As students reach the halfway point in the term, they tend to feel a sense of burnout and stress due to exams and assignments. In order to prevent these feelings and persevere through the home stretch, it is important for students to actively maintain a healthy lifestyle — starting with proper nutrition.
However, this isn’t always as easy as it seems.
According to a 2018 study published in the Multidisciplinary Digital Publishing Institute (MDPI), students transitioning into post-secondary education tend to develop unhealthy habits, like poor nutritional choices, at the beginning of the academic term. Various studies reviewed as part of “College Students and Eating Habits: A Study Using An Ecological Model for Healthy Behavior” have shown that students attending university tend to gain more weight than young adults not enrolled in school.
The study also examines how poor food choices, along with other unhealthy choices like smoking and consuming alcohol, result in lower GPAs among students.
Students are usually short on time and often choose the fastest and easiest options. However, these options are typically of low nutritional value — foods like ramen, pizza and most options at fast-food restaurants are unlikely to provide the energy a student needs. A diet consisting of poor food choices can result in malnutrition, which leads to increased tiredness, lower grades and an increased risk for illnesses and mental health disorders. By contrast, “brain foods” like blueberries, leafy green
s and nuts are more likely to provide the nutrition needed for improved focus and memory, both of which might aid a student in their academic pursuits.
Furthermore, consistently consuming food that has a low nutritional value can result in lower body immunity resulting in a greater risk of illness. An article published in the “The Nutrition Source” for the Harvard School of Public Health lists poor diet as one of the factors leading to decreased immunity. According to the study, “malnutrition or a diet lacking in one or more nutrients can impair the production and activity of immune cells and antibodies.”
Weight gain caused by an unhealthy diet consisting of refined sugar, processed foods and dietary fats can also negatively impact students’ performance. According to a 2008 study published in the Journal of School Health, these foods combined with an inadequate intake of fruits, vegetables and whole grains can lead to unhealthy weight gain and obesity, which can contribute to low self-esteem.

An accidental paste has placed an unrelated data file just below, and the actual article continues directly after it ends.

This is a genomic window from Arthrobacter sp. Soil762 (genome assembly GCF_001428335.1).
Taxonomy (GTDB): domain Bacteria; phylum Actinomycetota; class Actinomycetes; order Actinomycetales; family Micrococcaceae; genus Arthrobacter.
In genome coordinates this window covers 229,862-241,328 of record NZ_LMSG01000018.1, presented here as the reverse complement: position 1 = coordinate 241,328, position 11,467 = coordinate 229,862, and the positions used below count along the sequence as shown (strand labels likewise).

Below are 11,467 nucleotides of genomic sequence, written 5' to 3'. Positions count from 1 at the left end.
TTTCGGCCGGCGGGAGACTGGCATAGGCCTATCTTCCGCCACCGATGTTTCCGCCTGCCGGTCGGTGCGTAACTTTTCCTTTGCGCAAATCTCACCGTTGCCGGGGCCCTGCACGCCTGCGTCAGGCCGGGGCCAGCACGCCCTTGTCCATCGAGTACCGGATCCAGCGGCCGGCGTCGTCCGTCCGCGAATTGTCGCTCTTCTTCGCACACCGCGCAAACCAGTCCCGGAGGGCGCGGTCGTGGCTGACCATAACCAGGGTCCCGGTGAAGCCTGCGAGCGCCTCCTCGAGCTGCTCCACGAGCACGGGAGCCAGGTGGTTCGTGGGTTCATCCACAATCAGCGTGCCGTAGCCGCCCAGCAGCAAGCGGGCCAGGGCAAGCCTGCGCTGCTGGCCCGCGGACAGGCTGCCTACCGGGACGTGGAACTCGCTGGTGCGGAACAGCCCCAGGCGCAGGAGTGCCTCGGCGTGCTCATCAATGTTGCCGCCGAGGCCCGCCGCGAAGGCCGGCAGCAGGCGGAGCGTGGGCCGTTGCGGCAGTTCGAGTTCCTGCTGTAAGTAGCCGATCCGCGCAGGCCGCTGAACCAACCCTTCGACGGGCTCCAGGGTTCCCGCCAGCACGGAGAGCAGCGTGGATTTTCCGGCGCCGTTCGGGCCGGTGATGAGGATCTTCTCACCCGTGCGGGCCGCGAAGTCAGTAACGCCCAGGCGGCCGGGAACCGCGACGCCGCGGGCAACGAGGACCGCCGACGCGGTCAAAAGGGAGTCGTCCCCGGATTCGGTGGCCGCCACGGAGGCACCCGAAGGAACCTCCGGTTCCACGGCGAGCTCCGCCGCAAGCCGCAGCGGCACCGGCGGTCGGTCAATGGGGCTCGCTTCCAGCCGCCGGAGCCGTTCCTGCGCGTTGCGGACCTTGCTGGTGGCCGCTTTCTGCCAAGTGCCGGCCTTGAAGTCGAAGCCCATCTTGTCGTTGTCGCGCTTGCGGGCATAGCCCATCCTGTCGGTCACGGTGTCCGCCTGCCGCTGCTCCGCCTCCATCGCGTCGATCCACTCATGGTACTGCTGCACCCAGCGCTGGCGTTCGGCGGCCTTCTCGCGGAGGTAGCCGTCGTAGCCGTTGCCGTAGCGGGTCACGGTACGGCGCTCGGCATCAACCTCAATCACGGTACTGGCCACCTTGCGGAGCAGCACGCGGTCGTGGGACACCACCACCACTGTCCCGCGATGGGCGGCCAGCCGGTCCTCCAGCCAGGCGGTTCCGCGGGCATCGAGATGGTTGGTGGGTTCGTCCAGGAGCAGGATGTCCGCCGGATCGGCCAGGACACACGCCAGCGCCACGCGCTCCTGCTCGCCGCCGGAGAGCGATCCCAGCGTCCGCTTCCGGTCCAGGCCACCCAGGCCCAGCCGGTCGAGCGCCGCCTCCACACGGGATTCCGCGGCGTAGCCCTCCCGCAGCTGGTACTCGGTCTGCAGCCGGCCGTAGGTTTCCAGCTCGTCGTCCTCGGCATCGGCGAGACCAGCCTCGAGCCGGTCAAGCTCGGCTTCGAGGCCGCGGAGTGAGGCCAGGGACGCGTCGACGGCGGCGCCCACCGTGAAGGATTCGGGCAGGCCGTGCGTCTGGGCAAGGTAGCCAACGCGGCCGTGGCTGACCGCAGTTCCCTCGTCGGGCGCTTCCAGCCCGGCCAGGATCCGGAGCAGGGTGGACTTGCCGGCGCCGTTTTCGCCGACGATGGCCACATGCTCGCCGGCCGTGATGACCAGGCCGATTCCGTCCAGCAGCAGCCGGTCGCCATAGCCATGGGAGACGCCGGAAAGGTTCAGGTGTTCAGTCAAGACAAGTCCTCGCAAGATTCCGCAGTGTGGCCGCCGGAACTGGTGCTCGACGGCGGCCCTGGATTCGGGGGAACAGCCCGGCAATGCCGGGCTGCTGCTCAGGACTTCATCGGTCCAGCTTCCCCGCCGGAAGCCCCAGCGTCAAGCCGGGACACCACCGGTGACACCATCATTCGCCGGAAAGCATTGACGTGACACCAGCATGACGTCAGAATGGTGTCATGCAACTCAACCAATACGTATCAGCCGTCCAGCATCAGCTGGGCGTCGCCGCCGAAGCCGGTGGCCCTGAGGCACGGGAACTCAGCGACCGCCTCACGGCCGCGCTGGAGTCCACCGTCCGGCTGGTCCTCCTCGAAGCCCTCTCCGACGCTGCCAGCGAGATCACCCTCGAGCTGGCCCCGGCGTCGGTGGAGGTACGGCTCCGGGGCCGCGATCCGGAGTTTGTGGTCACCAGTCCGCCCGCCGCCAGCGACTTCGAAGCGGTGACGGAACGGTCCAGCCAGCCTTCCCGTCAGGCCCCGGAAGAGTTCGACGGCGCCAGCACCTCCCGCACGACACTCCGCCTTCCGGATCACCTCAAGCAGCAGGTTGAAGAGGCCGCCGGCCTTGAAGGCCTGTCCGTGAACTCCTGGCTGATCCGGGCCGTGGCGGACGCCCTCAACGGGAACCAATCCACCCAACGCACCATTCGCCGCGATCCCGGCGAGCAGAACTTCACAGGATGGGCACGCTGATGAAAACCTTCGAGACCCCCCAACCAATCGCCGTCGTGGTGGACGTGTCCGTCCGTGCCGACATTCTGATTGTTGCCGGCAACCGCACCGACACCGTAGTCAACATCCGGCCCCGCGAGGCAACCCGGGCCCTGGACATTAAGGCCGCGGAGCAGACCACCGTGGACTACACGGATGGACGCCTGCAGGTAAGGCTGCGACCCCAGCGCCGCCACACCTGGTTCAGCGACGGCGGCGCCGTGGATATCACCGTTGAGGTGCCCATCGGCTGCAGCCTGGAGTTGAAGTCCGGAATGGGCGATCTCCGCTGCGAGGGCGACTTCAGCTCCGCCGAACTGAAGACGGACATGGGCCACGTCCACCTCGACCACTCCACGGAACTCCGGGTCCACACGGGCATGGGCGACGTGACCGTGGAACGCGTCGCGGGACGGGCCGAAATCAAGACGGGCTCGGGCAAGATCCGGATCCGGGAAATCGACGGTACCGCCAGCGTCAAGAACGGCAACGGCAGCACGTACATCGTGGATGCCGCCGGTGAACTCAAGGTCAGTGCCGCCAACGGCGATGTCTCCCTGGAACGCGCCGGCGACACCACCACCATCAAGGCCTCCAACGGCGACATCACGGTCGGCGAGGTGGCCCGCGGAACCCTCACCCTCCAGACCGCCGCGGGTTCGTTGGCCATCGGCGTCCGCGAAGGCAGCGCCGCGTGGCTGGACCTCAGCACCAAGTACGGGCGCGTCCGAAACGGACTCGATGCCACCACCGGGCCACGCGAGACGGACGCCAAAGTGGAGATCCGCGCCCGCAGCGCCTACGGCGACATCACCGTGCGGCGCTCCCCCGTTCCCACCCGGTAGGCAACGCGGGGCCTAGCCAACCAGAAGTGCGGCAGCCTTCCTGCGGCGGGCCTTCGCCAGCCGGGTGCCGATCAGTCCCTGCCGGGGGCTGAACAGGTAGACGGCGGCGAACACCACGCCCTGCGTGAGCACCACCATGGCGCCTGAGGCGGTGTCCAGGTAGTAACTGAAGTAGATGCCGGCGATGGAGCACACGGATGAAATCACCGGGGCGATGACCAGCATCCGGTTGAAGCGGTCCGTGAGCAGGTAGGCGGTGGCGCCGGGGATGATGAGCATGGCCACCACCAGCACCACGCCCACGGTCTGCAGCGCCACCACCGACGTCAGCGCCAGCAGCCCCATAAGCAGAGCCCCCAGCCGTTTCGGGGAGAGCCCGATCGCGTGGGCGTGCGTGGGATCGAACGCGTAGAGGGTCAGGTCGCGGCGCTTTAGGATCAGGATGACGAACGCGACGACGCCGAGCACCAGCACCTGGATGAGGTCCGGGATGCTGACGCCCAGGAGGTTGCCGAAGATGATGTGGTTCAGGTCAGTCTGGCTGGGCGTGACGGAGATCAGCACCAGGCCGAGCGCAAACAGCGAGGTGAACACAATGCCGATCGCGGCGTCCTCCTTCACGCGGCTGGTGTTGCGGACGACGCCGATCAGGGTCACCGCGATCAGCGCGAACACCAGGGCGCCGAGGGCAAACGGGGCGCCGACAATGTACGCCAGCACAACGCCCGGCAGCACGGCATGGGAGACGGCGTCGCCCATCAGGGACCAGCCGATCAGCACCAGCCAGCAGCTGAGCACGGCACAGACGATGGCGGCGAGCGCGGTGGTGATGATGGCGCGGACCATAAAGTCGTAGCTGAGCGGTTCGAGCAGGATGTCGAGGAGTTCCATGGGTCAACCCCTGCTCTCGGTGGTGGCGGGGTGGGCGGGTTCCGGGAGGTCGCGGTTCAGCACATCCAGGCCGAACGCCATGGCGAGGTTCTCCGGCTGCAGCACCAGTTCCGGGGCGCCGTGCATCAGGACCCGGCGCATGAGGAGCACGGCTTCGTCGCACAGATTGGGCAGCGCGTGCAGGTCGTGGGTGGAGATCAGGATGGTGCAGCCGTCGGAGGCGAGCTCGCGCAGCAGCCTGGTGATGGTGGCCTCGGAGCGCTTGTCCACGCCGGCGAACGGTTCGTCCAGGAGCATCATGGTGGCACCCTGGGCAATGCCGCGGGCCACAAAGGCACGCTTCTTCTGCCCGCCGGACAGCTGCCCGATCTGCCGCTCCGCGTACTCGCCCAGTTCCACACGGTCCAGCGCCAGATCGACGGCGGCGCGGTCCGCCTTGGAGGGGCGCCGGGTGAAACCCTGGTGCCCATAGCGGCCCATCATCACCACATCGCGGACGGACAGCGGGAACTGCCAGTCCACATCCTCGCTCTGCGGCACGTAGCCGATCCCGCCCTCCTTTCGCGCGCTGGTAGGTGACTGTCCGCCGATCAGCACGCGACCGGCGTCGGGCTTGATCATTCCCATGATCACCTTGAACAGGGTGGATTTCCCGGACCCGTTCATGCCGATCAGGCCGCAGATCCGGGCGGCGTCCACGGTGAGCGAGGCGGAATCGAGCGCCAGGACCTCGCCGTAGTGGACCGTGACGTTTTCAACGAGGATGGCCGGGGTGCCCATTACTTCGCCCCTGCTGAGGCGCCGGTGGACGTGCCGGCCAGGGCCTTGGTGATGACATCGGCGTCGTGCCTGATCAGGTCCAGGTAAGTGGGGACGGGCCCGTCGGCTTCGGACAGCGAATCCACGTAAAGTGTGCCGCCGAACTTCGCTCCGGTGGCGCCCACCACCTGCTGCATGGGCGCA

In several studies, the effect of low self-esteem has been positively correlated with poor grades. Someone with low self-esteem is less likely to have the drive to learn and may have decreased focus. Low self-esteem can also give rise to depression and anxiety, both of which negatively affect academic performance.
Further, a systematic review conducted by Dr. Adrienne O’Neil on the “Relationship Between Diet and Mental Health in Children and Adolescents” also shows an invariable overlap in poor diet and increased mental health issues, regardless of changes in weight. This review covered 12 epidemiological studies to determine if there was a correlation between a person’s diet and academic performance. Ultimately, the review found strong evidence suggesting a cross-sectional relationship between unhealthy dietary intake and poor mental health in children and adolescents.
Specifically, the review concluded that an unhealthy diet high in fats and refined sugars increases oxidative stress as well as inflammation within the body. These two physiological conditions are related to the presence of common mental disorders like depression and anxiety.
Given how important diet is to students’ academic performance as well as their overall health and wellbeing, it is crucial that students prioritize eating well and integrate healthy habits into their daily lives.